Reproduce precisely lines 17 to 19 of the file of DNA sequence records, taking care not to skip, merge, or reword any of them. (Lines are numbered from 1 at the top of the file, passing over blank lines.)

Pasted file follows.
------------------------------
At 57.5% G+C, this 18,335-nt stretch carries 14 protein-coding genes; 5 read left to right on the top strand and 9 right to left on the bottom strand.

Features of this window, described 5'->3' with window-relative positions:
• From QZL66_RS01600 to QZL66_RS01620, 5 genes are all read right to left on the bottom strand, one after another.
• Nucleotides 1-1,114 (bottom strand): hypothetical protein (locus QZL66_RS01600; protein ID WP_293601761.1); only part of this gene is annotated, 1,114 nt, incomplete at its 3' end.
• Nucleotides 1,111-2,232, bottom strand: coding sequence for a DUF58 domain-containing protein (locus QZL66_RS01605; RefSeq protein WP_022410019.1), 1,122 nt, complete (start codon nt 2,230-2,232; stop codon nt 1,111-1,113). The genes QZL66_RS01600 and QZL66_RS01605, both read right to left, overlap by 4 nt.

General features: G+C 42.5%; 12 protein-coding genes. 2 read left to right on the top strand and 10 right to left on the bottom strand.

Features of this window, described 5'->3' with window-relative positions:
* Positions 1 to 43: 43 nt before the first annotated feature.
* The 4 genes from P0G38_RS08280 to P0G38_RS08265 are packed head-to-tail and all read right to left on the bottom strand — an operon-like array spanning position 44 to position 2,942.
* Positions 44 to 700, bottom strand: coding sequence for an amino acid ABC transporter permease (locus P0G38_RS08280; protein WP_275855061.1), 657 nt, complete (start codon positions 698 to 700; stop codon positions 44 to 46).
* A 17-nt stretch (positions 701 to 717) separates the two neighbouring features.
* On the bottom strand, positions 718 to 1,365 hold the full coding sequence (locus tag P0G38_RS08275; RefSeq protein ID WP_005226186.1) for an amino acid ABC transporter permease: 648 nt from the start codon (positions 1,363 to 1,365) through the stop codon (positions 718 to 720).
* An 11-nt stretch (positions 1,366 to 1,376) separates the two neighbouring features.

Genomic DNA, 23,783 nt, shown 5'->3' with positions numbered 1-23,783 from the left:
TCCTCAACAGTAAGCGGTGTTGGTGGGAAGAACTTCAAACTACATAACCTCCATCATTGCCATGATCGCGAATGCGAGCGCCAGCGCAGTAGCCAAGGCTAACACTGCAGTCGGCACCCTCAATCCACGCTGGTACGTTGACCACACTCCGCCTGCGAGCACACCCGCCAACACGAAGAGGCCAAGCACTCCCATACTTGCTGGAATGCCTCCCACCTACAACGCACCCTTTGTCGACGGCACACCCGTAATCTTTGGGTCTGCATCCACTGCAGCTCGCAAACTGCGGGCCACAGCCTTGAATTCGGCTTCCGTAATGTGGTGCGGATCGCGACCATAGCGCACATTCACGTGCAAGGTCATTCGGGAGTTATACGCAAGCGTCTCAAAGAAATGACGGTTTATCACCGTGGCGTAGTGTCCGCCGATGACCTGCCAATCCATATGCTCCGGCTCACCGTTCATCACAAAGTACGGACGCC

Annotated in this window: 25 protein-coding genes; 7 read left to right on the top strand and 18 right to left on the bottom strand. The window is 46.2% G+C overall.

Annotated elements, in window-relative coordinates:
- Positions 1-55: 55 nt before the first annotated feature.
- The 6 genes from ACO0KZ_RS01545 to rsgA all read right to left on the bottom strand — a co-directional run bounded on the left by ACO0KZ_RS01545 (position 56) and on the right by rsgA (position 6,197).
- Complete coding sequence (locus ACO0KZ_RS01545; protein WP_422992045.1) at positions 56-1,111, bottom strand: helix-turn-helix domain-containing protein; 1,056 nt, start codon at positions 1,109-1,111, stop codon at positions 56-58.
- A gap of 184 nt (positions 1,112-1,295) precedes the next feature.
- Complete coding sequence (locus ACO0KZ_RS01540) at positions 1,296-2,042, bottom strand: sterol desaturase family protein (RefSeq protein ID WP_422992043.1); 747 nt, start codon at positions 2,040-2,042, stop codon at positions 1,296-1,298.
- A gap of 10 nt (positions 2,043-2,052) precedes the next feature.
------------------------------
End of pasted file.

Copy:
Annotated elements, in window-relative coordinates:
- Positions 1-55: 55 nt before the first annotated feature.
- The 6 genes from ACO0KZ_RS01545 to rsgA all read right to left on the bottom strand — a co-directional run bounded on the left by ACO0KZ_RS01545 (position 56) and on the right by rsgA (position 6,197).